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Dalton Walker
Indian Country Today

The new leader of the largest hospital under the Indian Health Service wants to bring back its birthing center after services were shuttered roughly a year ago.

James Driving Hawk, Rosebud Sioux Tribe, was named Phoenix Indian Medical Center’s new chief executive officer in August.

The sudden shutdown of inpatient obstetrics services in August 2020 left an unknown number of expectant parents scrambling to seek birthing services elsewhere. Now, those services could return to PIMC.

James Driving Hawk, Rosebud Sioux Tribe, is named the new chief executive of the Phoenix Indian Medical Center in August 2021. (Photo courtesy of Indian Health Service)

“I think bringing those services back on site and having babies born in that facility again is something we need to see,” Driving Hawk told Indian Country Today. “I know our community would appreciate that, but we're going to do it the right way and we're going to do it the safe way, and making sure that facility will support that, the staff will support that. And we're providing a quality, safe care to those patients when we expand that.”

Last year’s closure left more questions than answers, sparked protests and included a letter to the federally run agency demanding answers from a bipartisan group of Arizona lawmakers. Indian Health Service initially said the closure was temporary, but didn’t provide a reopening date, and that the closure was related to “facility infrastructure, equipment and challenges with staffing.”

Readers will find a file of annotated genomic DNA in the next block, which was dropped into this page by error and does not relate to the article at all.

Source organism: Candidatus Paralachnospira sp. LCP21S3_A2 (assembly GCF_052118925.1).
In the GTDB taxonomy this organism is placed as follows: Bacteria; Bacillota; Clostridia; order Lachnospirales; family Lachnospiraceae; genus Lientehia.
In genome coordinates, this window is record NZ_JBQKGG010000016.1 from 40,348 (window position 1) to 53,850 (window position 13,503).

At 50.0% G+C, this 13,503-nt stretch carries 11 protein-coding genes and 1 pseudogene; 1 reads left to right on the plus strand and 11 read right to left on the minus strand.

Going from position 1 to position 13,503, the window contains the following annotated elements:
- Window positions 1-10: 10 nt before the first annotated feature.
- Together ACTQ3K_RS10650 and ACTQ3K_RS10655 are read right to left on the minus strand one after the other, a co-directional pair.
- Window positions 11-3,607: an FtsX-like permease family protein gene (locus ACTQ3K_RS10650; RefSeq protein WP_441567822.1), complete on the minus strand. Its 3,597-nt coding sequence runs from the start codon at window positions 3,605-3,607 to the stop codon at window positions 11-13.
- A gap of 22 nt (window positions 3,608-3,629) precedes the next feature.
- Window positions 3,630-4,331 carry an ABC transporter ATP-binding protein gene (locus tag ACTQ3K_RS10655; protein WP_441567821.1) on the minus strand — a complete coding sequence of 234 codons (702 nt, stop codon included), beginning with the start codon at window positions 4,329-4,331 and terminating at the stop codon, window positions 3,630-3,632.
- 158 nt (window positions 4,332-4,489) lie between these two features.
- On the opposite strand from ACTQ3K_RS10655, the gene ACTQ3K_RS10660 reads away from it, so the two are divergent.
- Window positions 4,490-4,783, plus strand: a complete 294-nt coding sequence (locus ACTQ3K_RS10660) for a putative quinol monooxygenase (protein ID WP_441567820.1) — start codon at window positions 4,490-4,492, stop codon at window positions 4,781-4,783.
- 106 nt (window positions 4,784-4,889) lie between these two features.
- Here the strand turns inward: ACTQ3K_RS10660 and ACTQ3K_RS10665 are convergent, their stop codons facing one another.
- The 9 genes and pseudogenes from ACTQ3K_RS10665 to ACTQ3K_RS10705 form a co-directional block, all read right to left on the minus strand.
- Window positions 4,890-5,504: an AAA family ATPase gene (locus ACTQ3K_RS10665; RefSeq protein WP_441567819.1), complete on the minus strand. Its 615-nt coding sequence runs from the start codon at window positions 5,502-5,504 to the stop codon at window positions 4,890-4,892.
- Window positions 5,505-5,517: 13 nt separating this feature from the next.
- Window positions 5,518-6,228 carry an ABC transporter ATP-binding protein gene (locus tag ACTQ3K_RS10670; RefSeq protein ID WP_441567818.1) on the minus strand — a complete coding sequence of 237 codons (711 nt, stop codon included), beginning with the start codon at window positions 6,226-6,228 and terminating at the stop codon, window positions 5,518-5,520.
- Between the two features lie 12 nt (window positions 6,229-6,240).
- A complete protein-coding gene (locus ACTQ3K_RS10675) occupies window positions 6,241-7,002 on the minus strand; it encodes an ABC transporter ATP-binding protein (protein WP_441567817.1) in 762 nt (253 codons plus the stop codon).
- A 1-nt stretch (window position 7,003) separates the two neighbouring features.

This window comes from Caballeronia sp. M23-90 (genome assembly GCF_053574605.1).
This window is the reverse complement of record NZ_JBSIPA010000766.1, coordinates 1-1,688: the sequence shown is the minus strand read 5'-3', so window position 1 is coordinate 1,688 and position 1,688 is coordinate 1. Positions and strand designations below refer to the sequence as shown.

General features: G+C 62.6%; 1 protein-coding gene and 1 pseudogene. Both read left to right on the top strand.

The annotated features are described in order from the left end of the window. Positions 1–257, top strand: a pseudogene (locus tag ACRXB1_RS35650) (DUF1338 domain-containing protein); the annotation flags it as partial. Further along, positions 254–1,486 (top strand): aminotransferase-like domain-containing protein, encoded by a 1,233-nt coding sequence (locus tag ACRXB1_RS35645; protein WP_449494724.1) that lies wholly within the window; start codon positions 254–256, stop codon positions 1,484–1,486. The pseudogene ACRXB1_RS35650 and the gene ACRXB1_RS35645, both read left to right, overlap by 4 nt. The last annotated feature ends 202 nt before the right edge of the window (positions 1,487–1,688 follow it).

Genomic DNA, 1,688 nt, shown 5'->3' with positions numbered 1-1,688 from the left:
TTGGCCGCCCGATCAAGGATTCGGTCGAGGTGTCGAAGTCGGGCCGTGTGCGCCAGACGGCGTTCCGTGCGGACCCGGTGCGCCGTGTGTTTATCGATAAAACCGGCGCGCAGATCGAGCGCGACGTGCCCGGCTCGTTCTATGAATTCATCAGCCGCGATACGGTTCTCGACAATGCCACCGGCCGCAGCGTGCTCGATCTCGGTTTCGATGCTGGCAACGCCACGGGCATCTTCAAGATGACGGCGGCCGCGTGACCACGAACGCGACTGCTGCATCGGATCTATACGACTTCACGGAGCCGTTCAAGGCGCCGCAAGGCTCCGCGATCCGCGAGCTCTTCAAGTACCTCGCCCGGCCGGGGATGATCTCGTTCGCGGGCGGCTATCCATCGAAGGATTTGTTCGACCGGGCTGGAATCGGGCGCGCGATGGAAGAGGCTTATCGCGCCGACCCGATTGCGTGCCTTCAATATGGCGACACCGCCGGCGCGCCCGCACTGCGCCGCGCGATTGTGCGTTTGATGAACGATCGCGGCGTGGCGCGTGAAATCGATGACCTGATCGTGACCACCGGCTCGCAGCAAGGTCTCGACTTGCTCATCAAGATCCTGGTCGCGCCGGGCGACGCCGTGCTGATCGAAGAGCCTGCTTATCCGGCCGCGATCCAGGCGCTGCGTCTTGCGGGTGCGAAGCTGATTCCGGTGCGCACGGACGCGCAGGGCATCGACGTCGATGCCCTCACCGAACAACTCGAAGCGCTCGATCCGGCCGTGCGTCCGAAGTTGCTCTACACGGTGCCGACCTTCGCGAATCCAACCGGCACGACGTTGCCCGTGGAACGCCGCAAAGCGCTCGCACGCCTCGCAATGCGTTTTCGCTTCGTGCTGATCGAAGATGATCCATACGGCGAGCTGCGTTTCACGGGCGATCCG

Birthing center closure: ‘My baby and I felt abandoned’
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Lawmakers demand answers in birthing center closure
Ex-hospital CEO questions leadership in obstetrics closure

Driving Hawk said he was aware of two services that the hospital stopped offering in 2020, one being obstetrics services and the other being the operating room. He said the operating room is back open; obstetrics services are being offered, but off-site.

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“What I’m being told is that they’re looking and working hard to bring those services back on site,” Driving Hawk said.

It’s not known how many expectant moms were turned away from the facility in Phoenix, an area known for its large urban Native population. The facility provides services for more than 150,000 people.


Driving Hawk has more than 23 years of service to Indian Health Service and has been the Great Plains Area Office director since 2019. Before, he served as executive officer of the Phoenix-area office.

IHS Acting Director Elizabeth Fowler said Driving Hawk’s “wealth of knowledge and experience will be a true asset for the Phoenix Indian Medical Center.”

Driving Hawk’s official first day at PIMC is Sept. 27.

Indian Country Today was first to report on the birthing center closing and its aftermath. The coverage won awards from the Native American Journalists Association.

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